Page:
GPS should stand to show example, say activity experts
GPS should conduct appointments standing up in order to set a good example to patients, a conference of family doctors has heard.
Medics are being urged to “practise what they preach” and use their behaviour to provoke discussion about the dangers of a sedentary lifestyle.
GPS should also consider cycling to home visits and encourage colleagues to cycle or walk to work so surgery car parks are less crowded, according to experts at the Royal College of General Practitioners.
Dr Andrew Boyd, an activity champion at the college, said GPS remained “hugely trusted” by patients, yet only around 40 per cent were meeting Government exercise guidelines.
“Patients really do notice what we do,” he said. “We’re leaders in the community and if I cycle to their house rather than drive they notice it. It’s practising what we preach.”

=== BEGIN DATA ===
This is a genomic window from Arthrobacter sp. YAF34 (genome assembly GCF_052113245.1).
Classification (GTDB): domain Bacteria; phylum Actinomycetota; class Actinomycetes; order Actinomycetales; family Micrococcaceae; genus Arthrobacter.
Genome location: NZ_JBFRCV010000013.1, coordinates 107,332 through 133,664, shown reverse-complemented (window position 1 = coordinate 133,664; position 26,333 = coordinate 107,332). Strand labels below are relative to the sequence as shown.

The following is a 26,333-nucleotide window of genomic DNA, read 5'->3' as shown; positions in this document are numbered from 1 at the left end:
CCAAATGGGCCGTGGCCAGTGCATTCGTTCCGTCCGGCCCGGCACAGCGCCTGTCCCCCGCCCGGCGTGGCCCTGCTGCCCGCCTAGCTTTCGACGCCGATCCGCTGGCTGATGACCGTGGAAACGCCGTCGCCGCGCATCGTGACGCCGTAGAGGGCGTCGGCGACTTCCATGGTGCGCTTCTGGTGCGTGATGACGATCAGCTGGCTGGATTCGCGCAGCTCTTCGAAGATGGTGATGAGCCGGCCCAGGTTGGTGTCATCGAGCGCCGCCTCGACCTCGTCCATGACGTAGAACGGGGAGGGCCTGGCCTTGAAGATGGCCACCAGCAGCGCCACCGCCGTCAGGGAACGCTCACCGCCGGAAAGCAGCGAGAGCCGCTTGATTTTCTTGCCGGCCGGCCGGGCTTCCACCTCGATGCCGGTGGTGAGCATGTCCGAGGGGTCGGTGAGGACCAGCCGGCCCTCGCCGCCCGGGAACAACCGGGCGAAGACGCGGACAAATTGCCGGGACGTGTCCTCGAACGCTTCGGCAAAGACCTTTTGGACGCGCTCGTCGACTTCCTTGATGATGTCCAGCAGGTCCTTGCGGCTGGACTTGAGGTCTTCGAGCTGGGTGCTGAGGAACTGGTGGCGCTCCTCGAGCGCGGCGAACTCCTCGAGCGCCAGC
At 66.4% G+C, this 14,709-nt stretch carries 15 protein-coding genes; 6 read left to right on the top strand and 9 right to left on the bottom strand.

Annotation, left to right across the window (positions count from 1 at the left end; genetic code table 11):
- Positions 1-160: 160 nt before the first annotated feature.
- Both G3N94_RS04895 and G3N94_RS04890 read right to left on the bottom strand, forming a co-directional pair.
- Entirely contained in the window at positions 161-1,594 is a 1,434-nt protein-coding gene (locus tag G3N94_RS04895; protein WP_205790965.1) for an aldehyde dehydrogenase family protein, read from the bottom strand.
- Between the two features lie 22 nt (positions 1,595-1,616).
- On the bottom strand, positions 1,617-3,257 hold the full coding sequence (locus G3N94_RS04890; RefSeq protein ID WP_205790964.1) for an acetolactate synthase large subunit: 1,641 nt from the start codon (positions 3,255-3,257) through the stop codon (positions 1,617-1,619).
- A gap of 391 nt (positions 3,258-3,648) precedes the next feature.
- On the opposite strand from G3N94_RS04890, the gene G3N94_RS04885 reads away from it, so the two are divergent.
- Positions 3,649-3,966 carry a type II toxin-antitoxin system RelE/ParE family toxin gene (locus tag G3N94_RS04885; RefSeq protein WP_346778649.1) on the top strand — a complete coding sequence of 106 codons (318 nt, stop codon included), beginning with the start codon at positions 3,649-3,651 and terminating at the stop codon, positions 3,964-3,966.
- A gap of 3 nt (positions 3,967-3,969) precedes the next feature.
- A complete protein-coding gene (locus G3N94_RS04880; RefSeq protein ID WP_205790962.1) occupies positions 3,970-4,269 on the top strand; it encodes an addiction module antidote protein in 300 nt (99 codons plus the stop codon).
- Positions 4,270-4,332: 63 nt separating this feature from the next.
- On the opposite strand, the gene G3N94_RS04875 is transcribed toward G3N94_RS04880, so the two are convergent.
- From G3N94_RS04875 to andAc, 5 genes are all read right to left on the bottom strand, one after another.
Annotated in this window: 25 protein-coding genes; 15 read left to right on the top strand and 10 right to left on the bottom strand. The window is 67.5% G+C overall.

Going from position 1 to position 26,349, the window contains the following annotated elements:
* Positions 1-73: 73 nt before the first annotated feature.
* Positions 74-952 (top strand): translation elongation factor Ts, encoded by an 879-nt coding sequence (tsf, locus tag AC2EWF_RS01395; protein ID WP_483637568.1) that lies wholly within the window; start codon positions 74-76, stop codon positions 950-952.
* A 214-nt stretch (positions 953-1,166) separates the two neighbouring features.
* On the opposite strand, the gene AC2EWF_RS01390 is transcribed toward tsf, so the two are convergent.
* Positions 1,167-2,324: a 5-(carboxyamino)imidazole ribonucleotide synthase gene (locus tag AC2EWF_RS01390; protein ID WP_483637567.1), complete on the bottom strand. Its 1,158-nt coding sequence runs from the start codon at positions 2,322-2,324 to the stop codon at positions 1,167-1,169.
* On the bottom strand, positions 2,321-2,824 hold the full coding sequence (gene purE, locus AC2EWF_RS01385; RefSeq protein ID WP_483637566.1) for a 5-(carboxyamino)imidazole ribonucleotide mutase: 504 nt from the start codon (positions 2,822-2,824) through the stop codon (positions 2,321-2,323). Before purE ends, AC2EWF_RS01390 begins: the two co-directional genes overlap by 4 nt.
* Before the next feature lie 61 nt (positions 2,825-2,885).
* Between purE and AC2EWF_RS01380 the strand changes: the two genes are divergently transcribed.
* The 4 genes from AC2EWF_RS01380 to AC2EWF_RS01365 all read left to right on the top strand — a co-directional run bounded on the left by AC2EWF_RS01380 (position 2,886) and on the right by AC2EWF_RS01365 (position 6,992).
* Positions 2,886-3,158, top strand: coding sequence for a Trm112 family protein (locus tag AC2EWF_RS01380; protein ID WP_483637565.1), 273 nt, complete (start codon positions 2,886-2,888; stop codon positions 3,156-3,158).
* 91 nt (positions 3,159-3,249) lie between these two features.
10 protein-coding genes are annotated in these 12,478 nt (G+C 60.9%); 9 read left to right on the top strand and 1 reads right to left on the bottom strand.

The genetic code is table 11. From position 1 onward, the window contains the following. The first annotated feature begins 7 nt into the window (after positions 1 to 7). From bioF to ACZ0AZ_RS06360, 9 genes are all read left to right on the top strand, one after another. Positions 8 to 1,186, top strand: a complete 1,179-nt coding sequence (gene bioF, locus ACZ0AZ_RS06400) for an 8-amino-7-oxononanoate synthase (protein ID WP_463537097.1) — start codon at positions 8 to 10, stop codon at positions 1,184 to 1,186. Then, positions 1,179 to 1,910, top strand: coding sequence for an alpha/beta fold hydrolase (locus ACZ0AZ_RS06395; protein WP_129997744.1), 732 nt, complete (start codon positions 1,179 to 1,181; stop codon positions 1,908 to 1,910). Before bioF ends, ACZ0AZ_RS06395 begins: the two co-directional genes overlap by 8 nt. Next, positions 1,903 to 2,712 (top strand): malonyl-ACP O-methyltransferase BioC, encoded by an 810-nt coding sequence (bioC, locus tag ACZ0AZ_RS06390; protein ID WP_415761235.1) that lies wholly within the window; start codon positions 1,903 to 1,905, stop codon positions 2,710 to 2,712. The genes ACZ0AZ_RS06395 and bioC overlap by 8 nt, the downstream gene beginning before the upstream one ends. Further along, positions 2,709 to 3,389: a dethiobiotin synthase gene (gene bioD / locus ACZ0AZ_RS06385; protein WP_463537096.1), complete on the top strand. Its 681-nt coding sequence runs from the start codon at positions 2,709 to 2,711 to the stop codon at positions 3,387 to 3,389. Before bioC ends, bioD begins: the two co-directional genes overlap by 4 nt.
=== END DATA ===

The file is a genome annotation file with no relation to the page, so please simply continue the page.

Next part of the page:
The Chief Medical Officer recommends people take at least 150 minutes of moderate exercise a week, as well as muscle strengthening exercises on two or more days a week.
However, research indicates fewer than 50 per cent of patients meet this recommended minimum.
Dr Boyd said some doctors are worried about appearing hypocritical by lecturing their patients to take more exercise when they are not active themselves.